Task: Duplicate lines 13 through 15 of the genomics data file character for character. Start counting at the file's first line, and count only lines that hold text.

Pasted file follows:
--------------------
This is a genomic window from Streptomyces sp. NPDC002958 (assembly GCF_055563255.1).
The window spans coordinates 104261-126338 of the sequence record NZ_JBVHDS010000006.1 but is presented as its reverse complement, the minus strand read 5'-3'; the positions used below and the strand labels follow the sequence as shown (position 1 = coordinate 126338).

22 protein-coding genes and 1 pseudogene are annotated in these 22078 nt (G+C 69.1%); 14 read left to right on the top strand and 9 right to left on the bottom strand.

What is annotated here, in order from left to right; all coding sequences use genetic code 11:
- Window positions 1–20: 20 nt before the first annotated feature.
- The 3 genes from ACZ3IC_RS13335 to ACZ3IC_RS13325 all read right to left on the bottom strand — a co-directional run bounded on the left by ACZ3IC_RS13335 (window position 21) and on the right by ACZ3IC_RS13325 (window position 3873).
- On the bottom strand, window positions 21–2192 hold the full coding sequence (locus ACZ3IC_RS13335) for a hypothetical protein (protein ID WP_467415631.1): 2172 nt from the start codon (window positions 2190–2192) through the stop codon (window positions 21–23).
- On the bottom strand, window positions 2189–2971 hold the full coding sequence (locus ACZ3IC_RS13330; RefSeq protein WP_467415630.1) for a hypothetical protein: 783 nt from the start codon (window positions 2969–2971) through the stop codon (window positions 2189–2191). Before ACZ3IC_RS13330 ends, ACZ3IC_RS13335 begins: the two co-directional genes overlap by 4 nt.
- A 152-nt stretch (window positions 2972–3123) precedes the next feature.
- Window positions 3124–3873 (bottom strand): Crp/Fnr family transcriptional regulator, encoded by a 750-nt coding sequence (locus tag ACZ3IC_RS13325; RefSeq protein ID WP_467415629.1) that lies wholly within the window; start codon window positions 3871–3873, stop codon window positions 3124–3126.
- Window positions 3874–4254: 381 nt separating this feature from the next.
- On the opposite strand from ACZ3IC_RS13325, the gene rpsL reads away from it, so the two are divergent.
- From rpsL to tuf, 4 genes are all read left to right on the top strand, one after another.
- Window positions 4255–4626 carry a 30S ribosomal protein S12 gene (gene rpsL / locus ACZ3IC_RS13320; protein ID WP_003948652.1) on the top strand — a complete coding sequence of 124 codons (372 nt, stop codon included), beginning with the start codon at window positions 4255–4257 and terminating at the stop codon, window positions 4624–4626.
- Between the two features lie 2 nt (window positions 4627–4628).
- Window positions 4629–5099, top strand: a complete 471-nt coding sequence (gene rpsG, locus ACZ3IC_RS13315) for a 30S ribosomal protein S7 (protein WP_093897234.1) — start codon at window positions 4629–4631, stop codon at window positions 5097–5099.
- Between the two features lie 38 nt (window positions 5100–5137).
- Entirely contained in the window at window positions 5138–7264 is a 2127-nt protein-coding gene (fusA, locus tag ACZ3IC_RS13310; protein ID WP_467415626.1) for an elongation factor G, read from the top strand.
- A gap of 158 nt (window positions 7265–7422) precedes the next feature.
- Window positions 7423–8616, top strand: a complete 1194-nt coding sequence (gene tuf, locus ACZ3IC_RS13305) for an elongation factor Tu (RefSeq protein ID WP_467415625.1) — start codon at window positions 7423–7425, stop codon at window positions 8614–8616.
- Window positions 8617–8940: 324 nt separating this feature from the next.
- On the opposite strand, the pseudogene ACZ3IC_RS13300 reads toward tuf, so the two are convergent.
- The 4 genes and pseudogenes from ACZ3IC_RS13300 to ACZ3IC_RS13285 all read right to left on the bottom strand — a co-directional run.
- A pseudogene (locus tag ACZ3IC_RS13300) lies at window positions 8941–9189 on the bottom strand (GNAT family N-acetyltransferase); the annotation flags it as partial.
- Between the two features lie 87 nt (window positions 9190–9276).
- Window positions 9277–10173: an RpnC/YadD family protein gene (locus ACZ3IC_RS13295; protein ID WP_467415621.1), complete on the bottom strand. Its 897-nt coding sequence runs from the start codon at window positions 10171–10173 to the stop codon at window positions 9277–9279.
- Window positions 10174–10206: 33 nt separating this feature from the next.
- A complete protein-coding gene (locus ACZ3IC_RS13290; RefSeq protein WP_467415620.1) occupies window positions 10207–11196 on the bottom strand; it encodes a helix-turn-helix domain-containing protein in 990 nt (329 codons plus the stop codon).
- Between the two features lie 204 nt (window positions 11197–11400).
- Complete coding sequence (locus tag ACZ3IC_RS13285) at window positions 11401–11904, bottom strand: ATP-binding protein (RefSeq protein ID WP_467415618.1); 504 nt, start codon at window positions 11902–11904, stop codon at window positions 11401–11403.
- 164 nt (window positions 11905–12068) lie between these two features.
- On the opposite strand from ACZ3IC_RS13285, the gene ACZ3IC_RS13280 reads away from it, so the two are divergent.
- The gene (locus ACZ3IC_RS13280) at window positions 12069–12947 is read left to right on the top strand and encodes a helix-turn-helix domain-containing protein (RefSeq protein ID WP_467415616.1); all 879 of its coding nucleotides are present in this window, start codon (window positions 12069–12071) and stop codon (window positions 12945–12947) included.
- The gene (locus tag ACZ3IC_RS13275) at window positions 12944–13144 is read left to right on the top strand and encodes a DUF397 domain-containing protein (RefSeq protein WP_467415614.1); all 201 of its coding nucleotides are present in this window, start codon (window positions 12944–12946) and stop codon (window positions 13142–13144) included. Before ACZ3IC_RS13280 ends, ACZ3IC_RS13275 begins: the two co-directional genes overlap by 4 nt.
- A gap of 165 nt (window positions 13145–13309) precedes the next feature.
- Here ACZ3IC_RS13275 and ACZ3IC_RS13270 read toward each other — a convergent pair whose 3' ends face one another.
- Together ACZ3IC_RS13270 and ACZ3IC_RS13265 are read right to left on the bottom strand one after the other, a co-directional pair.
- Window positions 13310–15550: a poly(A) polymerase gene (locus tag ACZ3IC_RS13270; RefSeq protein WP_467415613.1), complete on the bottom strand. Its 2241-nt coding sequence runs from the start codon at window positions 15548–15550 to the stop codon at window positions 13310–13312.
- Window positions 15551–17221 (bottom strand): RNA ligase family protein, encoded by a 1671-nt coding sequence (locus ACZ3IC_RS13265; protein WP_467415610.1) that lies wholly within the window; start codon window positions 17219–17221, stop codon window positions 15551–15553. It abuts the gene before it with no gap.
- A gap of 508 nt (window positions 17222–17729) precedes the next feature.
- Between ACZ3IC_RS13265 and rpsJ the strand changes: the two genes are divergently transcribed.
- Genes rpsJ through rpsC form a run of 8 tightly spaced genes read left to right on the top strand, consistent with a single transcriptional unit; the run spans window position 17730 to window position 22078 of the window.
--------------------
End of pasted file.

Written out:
- From rpsL to tuf, 4 genes are all read left to right on the top strand, one after another.
- Window positions 4255–4626 carry a 30S ribosomal protein S12 gene (gene rpsL / locus ACZ3IC_RS13320; protein ID WP_003948652.1) on the top strand — a complete coding sequence of 124 codons (372 nt, stop codon included), beginning with the start codon at window positions 4255–4257 and terminating at the stop codon, window positions 4624–4626.
- Between the two features lie 2 nt (window positions 4627–4628).